Hey friend! Looking to build your own greywater system? You’ve come to the right place.
In this handy guide, I’ll walk you through everything you need to know to build a simple, effective greywater system right in your own backyard. Reusing water from sinks, showers, washing machines, and more to irrigate your garden is a game-changer when it comes to water conservation and saving money on your utilities. Plus, installing your own system is much more affordable than paying a contractor.
By the end, you’ll be a pro at installing diverters, setting up filters, connecting pipes, and getting a top-notch irrigation system up and running. Let’s dive in!
Planning Your Greywater System
The first step is deciding what exactly you want your system to do. Here are some key considerations:
- Water sources: Which fixtures do you want to capture water from? Most systems pull from washing machines, showers, and bathroom sinks. Kitchen sinks have a higher level of contaminants, so they’re often avoided.
- Irrigation needs: How much greywater do you need for irrigating your lawn, garden, trees, etc? This will determine the size of your storage tank.
- Gravity or pumped: Do you want the greywater to flow via gravity through the system? Or will you need a pump to move the water? Pumped systems require a bit more work but give you more flexibility.
- Check local codes: Most areas allow simple greywater systems, but some have restrictions. Check with your local utilities department before getting started.
Once you’ve mapped out the basics, it’s time to pick out the right components, like piping, filters, storage tanks, and irrigation methods. Planning it out first makes installation smooth sailing.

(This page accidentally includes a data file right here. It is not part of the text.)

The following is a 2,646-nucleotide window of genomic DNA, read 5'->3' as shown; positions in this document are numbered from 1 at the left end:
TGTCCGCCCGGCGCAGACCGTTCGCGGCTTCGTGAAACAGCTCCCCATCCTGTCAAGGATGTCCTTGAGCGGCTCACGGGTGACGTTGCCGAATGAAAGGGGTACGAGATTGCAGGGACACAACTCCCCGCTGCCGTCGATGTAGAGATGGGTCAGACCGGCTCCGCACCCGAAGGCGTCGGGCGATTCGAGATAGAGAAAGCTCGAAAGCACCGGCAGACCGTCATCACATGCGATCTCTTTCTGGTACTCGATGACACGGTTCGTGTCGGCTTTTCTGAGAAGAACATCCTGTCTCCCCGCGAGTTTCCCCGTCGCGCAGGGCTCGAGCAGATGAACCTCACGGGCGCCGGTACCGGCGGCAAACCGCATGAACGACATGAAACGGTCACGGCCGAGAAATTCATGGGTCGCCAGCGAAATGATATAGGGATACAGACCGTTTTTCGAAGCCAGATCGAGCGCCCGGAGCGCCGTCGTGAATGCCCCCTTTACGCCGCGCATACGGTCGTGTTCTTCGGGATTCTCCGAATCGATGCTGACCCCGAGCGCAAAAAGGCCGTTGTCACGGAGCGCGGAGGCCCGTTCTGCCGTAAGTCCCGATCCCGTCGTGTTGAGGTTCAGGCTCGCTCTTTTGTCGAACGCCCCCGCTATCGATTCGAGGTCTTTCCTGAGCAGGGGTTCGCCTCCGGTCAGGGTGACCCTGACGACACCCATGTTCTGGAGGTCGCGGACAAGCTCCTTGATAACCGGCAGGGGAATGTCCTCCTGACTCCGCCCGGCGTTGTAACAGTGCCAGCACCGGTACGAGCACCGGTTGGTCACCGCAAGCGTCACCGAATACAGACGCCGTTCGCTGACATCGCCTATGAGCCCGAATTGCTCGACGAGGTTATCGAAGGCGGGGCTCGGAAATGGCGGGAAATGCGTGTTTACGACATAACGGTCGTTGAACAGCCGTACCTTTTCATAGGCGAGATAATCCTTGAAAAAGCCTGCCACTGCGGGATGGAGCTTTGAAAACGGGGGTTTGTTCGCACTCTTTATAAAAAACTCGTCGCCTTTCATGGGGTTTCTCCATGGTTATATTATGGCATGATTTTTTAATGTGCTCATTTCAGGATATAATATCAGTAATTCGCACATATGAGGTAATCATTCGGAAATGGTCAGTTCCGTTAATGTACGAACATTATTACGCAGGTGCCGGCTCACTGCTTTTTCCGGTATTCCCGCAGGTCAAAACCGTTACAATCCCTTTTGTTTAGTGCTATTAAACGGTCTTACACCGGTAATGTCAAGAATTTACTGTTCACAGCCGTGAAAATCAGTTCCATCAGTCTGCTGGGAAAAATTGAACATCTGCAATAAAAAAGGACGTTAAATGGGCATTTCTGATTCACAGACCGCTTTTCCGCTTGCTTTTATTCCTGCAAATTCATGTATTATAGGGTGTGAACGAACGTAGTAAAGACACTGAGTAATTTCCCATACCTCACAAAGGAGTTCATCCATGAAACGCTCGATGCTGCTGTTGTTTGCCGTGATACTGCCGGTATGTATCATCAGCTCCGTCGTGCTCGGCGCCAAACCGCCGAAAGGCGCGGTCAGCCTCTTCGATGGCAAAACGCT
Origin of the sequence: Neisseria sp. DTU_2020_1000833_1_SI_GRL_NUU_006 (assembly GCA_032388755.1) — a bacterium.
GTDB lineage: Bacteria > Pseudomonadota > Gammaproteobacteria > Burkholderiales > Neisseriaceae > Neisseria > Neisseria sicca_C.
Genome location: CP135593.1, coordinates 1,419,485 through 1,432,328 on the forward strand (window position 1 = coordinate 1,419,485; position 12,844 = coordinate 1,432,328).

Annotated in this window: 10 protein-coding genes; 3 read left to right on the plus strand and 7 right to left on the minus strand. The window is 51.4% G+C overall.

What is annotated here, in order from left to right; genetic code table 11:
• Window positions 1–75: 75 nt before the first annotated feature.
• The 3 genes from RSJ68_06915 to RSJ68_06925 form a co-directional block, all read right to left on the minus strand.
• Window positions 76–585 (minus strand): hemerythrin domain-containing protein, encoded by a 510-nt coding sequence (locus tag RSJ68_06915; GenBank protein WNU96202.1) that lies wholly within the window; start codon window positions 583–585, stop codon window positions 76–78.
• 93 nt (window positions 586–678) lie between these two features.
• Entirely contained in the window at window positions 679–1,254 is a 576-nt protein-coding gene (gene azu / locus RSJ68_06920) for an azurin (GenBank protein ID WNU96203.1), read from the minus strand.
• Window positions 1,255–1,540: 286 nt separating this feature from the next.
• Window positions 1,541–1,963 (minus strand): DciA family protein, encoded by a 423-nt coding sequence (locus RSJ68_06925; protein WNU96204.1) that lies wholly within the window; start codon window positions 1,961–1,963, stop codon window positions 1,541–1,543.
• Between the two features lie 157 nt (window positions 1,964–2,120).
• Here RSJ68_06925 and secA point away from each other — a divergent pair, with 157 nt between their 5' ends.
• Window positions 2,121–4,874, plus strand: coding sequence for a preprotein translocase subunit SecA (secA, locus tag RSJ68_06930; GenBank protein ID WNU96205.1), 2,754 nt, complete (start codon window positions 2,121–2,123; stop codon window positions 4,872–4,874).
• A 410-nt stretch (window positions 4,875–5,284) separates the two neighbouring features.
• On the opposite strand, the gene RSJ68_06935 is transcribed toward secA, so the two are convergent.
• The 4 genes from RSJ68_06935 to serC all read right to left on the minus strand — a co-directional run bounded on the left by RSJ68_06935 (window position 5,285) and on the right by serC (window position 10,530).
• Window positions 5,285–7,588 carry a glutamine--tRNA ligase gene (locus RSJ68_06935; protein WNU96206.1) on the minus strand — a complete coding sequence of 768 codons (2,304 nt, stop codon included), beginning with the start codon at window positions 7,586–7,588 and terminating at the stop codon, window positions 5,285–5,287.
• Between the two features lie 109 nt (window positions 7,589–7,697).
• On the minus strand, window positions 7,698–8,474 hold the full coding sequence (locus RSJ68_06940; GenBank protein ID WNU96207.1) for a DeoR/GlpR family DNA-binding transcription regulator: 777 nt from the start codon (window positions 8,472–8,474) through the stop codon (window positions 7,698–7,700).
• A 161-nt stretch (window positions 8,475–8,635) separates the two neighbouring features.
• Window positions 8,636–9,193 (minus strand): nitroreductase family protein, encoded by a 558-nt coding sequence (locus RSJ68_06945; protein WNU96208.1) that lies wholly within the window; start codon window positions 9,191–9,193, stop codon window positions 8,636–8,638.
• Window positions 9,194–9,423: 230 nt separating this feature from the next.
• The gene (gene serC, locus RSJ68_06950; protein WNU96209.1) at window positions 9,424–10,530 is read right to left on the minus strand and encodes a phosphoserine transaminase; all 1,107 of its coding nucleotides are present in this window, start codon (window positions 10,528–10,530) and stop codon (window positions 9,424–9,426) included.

Setting Up the Water Collection
The first piece of the puzzle is getting the greywater from its source to the rest of the system. Here’s how:
- Add a diverter valve on the pipe exiting water sources like washing machines, showers, or bathroom sinks. This lets you split the flow between your home’s plumbing and the greywater system.
- Use a hole saw to cut an access point in the drain pipe. Pop in a y-shaped diverter valve at the opening.
- Connect additional piping to the diverter valve that will carry water outside. Make sure to use the appropriate PVC or ABS pipes.
- Run the pipe through the wall or underground until reaching the exterior filtration components.
Getting the diverter valve in place and running the initial pipes is a straightforward process with a little handywork. Just be sure to shut off water supplies before cutting into any existing plumbing!
Now that the greywater is flowing outside, it’s crucial to filter out any gunk, particulates, and chemicals before using it for irrigation.
A multi-layer filtration system catches all the undesirables:
- The first gravel layer distributes water evenly across the filter.
- Next, a sand layer filters out tiny suspended particles.
- Finally, another gravel layer collects the filtered water and drains it out the bottom.
You can construct a simple filter using plastic buckets, gravel, and sand. Just make sure to occasionally clean out the filtration media to keep it working effectively.
Strategically placing the filter between the diverter valve and storage tank ensures maximally clean water for irrigation.
Now it’s time to collect the filtered greywater. Here are some options:
- Rain barrels are a popular choice – just make sure to seal the opening.
- Plastic tanks come in a range of sizes to handle different greywater volumes.
- The storage tank should have a spigot near the bottom to drain out water.
- Elevate tanks to utilize gravity, or install a small pump to actively move water.
Proper storage keeps greywater contained and free of excess debris. Just be sure to occasionally empty the tank so it doesn’t overflow!
Dispensing the Greywater